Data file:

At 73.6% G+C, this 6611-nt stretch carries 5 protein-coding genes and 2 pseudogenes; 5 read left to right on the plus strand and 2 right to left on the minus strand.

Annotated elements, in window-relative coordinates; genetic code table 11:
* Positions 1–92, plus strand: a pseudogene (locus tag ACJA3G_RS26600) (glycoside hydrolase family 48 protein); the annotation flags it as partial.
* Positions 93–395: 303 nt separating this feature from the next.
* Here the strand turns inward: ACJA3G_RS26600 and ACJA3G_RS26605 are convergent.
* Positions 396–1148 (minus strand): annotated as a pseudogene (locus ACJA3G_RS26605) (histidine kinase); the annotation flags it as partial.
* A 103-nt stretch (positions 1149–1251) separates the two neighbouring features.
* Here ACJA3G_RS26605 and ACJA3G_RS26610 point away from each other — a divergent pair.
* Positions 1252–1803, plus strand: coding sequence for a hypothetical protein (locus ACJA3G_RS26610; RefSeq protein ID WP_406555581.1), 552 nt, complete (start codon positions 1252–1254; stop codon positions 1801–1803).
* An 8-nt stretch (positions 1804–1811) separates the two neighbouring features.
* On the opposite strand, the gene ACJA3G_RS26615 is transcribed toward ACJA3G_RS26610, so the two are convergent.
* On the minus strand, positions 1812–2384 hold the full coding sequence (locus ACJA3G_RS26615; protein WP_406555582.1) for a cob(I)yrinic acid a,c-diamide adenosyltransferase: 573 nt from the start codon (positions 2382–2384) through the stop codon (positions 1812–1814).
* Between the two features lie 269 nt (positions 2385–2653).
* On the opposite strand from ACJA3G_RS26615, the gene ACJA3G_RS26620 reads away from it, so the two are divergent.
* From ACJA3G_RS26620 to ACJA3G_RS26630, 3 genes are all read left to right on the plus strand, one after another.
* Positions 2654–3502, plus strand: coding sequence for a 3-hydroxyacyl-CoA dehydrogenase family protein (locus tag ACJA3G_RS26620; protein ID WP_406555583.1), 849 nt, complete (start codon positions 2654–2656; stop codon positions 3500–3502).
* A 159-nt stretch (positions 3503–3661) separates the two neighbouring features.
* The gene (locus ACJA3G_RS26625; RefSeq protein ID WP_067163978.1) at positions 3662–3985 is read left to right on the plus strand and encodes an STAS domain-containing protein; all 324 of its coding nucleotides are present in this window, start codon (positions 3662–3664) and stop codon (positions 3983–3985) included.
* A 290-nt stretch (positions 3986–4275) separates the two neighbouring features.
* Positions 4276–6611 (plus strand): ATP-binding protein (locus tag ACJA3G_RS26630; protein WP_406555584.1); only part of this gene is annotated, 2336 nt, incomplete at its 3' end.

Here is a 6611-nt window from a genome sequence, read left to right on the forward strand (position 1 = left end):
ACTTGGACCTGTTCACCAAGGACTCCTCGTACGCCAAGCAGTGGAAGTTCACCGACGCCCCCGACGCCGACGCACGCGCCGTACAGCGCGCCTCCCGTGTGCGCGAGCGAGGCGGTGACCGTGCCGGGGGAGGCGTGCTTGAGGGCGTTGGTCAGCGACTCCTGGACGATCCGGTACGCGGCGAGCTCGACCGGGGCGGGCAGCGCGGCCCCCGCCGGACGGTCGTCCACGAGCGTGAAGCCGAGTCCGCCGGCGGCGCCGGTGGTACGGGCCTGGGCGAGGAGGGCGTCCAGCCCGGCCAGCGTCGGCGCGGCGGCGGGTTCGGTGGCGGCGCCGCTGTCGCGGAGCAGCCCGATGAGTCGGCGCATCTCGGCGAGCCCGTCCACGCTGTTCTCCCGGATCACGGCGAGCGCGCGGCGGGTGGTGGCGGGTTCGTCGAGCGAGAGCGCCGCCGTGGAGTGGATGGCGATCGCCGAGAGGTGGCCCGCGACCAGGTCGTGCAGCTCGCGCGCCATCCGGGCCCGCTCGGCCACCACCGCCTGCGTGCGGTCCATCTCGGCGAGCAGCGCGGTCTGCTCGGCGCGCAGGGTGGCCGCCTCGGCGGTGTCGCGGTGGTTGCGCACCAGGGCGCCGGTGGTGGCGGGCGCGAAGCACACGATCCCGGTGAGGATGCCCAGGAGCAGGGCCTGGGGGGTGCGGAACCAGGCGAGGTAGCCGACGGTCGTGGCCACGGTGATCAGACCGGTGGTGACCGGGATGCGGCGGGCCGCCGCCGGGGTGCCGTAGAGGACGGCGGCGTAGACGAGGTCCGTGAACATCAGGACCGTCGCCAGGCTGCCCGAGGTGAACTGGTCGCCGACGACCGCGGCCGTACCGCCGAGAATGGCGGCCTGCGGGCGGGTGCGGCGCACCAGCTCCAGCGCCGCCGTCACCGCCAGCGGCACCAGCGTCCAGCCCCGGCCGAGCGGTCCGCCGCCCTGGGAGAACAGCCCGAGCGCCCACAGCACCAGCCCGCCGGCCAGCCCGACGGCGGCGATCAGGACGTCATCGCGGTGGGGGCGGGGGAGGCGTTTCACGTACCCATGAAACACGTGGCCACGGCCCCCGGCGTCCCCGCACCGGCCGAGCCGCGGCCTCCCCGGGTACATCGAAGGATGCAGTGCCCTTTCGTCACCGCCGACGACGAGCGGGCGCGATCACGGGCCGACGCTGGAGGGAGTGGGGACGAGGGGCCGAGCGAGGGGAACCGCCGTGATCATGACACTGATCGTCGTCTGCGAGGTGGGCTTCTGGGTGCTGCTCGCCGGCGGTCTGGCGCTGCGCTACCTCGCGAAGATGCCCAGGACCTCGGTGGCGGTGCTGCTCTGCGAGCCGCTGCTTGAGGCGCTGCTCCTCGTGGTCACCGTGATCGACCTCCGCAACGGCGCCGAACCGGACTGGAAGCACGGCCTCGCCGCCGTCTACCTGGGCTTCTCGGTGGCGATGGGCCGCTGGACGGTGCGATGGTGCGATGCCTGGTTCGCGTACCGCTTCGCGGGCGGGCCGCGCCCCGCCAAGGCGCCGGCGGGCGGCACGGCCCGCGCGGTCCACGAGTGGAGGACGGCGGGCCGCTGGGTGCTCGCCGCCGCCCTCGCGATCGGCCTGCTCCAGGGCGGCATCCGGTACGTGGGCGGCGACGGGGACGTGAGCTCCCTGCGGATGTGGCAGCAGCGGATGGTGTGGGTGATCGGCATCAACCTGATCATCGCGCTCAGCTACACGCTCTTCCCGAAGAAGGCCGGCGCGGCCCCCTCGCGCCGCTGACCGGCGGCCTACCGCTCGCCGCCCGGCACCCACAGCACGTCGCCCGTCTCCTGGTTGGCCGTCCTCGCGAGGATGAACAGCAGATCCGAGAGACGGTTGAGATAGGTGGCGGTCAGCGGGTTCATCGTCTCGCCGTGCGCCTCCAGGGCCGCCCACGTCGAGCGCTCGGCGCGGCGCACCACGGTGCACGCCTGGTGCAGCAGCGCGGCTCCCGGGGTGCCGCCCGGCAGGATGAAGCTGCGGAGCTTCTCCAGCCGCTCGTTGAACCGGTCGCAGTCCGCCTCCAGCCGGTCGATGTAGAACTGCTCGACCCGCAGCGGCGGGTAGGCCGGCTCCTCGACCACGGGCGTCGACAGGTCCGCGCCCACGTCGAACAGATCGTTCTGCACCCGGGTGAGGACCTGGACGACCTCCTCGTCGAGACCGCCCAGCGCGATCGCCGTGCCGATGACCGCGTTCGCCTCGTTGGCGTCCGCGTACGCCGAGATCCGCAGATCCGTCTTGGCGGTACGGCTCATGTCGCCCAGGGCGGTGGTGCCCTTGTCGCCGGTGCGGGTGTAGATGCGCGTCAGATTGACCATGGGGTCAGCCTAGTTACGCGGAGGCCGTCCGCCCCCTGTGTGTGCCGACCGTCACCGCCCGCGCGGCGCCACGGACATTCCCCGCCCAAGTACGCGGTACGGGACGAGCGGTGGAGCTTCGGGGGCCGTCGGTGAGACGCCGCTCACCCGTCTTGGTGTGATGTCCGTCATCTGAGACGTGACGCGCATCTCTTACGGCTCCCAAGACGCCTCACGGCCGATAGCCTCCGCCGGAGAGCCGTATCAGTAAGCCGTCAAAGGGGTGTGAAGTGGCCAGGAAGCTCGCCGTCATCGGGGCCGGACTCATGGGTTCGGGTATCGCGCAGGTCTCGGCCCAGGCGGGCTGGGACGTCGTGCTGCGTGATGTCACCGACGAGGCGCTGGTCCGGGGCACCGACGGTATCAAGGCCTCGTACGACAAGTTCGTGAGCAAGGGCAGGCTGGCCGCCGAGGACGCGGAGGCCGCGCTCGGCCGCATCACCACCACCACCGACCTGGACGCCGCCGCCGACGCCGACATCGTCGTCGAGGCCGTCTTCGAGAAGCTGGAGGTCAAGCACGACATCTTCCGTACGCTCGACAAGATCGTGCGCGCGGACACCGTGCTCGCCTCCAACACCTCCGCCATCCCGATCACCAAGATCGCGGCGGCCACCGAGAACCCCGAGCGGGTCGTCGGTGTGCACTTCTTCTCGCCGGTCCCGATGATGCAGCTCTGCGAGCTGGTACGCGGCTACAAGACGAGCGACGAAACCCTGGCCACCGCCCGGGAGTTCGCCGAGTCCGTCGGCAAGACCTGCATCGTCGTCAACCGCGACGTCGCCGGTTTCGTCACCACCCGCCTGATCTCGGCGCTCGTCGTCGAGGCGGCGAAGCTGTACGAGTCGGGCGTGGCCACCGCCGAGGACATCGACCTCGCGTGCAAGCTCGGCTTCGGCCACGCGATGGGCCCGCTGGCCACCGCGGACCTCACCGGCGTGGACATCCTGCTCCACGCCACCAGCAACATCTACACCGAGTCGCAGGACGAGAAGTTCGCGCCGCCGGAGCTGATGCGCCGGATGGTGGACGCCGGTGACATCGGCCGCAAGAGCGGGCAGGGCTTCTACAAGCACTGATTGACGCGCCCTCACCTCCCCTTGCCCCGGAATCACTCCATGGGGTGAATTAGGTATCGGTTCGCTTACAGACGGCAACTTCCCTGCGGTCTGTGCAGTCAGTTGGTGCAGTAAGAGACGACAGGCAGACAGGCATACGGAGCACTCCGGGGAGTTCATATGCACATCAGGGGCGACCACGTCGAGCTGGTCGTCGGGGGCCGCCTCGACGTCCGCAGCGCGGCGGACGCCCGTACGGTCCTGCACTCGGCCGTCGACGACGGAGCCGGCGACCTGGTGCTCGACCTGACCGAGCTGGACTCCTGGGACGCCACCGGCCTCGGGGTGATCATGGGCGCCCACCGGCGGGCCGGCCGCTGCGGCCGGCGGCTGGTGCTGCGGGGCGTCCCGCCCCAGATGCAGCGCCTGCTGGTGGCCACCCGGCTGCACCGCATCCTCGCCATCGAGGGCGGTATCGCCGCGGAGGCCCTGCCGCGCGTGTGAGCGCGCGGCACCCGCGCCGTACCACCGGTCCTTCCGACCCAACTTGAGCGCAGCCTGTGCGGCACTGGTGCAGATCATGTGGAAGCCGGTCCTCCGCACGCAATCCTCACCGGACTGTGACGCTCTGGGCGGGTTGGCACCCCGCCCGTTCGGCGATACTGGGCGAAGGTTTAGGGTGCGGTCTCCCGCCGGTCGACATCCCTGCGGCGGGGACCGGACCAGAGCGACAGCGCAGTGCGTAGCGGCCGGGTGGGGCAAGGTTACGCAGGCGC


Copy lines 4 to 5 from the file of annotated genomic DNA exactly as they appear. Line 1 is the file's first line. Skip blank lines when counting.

* Positions 93–395: 303 nt separating this feature from the next.
* Here the strand turns inward: ACJA3G_RS26600 and ACJA3G_RS26605 are convergent.